Mr. Ding said advance purchases are snapped up for several reasons.
Firstly the hotels that were previously unwilling to offer advance purchases at low prices are now taking part to boost cashflow, while tourist attractions are now selling admission at low prices or even free of charge in some cases at the request of the authorities.
Secondly, consumers are concerned about buying short-term travel products due to the uncertainties associated with the coronavirus pandemic. Advance purchase offerings with longer redemption durations, that don’t expire till June or even the end of the year, will make consumers feel more assured in making purchases. The offers also deliver better value for money.
But Mr. Ding admitted that the overall redemption rate of advance purchases at Kulv stands low at only 10%. This shows that tourists are still concerned about the epidemic. Spring Tour said customers had started to redeem their bookings for the Qingming Festival since last week.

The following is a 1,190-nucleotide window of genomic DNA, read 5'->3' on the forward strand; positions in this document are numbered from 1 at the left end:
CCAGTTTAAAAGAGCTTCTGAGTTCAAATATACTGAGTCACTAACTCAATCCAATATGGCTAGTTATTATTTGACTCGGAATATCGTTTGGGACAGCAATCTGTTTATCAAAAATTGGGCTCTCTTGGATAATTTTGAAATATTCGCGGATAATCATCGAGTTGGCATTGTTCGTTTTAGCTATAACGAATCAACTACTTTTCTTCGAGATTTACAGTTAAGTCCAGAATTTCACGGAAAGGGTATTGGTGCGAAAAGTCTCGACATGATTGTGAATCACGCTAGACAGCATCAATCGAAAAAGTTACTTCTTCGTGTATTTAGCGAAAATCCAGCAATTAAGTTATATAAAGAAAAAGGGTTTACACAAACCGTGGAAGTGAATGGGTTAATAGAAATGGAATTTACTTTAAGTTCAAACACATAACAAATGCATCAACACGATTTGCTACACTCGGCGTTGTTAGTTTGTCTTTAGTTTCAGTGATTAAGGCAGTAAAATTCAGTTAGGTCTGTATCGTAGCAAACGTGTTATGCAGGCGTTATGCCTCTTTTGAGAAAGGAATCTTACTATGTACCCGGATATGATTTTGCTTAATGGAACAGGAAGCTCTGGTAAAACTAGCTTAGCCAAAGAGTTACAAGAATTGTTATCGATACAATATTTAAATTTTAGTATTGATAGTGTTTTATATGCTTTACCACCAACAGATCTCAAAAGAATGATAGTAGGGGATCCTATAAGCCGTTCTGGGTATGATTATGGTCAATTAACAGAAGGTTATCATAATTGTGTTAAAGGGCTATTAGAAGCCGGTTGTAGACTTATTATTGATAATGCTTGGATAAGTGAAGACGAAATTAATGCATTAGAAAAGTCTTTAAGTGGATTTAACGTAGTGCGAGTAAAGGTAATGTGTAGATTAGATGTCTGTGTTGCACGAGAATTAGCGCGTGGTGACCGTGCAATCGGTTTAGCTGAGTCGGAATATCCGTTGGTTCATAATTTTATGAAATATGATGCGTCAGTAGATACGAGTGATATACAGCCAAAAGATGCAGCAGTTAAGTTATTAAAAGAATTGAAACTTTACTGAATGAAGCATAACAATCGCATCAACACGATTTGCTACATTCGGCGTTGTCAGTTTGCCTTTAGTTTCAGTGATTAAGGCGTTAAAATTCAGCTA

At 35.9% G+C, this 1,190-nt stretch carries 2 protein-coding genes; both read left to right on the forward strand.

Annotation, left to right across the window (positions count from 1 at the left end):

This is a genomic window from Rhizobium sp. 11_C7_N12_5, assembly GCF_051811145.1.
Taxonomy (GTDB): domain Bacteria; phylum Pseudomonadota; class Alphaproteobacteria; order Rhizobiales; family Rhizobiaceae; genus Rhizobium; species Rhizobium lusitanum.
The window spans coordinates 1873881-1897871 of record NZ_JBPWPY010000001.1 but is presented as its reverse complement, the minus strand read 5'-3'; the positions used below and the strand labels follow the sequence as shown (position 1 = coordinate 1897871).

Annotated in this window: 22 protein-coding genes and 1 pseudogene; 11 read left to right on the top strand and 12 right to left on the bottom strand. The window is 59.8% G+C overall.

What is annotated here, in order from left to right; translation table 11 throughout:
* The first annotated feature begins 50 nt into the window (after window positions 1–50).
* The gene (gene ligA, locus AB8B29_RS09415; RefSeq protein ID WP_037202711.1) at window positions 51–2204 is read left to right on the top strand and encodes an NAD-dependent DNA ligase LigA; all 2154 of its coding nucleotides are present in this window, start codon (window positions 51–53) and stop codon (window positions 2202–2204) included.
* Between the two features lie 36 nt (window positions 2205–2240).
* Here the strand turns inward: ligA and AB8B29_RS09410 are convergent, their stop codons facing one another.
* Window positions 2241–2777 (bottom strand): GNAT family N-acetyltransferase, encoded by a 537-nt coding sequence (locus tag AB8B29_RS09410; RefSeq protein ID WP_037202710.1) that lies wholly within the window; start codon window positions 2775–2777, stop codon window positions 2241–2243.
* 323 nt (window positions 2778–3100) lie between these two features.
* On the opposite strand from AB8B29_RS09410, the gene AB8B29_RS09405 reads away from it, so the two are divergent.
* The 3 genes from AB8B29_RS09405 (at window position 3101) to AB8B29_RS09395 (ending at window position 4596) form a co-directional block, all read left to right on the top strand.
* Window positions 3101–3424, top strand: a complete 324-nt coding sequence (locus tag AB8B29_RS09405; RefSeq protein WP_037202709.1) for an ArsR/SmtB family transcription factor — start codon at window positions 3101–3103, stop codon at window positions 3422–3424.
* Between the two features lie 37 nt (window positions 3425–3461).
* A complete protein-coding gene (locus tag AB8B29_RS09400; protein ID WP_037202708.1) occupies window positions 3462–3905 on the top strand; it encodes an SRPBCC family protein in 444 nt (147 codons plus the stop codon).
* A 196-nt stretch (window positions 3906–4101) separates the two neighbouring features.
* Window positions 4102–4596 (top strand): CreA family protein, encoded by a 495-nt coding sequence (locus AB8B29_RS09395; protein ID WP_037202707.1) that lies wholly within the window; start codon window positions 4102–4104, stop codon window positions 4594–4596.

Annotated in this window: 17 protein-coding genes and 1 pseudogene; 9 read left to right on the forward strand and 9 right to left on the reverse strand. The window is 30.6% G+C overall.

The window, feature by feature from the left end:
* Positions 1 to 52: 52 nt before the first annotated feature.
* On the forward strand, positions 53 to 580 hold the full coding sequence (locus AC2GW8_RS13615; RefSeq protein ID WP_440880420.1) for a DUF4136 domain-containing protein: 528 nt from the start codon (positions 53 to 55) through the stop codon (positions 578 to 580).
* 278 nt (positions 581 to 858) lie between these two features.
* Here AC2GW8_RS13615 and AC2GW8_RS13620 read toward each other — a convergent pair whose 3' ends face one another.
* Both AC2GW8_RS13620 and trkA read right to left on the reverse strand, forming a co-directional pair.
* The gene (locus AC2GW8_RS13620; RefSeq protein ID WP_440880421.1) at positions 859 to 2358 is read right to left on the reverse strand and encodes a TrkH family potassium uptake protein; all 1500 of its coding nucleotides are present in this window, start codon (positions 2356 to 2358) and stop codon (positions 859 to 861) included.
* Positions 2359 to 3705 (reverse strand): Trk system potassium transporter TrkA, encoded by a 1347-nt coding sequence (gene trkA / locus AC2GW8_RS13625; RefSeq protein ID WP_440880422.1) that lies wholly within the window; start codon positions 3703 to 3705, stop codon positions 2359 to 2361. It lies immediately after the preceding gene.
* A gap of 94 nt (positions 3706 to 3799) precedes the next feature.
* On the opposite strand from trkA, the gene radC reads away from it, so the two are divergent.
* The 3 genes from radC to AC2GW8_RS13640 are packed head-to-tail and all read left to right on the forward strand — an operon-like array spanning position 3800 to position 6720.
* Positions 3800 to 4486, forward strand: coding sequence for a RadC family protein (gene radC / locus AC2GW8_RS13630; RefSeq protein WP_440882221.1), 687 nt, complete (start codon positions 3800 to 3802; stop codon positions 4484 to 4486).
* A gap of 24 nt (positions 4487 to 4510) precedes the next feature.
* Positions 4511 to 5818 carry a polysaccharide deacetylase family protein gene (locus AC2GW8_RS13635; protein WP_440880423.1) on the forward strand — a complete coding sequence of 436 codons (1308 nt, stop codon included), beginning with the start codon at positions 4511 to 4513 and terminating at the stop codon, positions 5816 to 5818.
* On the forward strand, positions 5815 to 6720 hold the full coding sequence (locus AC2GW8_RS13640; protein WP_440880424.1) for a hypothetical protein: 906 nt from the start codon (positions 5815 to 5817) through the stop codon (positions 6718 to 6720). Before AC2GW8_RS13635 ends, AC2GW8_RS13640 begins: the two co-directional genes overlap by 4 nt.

City sightseeing is popular
According to a Fliggy report, short-haul tours and self-driving trips within 200 km are popular choices currently. As Huichufa’s booking data shows, over 80% of the 10,000 hotel rooms it made available for advance purchases are in short-haul destinations.
Among the short-haul travel activities offered by Spring Tour, sightseeing bus tours were found to be the most popular for Shanghai locals. Ms. Zhou said more than 300 people took sightseeing bus tours in Shanghai on the product’s launch day, and the tours continue to attact several hundred participants on a daily basis.
"We were surprised to see that citizens living in Shanghai are so interested in sightseeing tours on bus."
The company also adjusted tour products in response to changing needs during this year's Qingming Festival. Spring Tour decided to focus on young people and organized certain large-scale activities such as outdoor hiking, cycling training, micro city tours and other outdoor exercise-related offerings.
Live streaming helps generate sales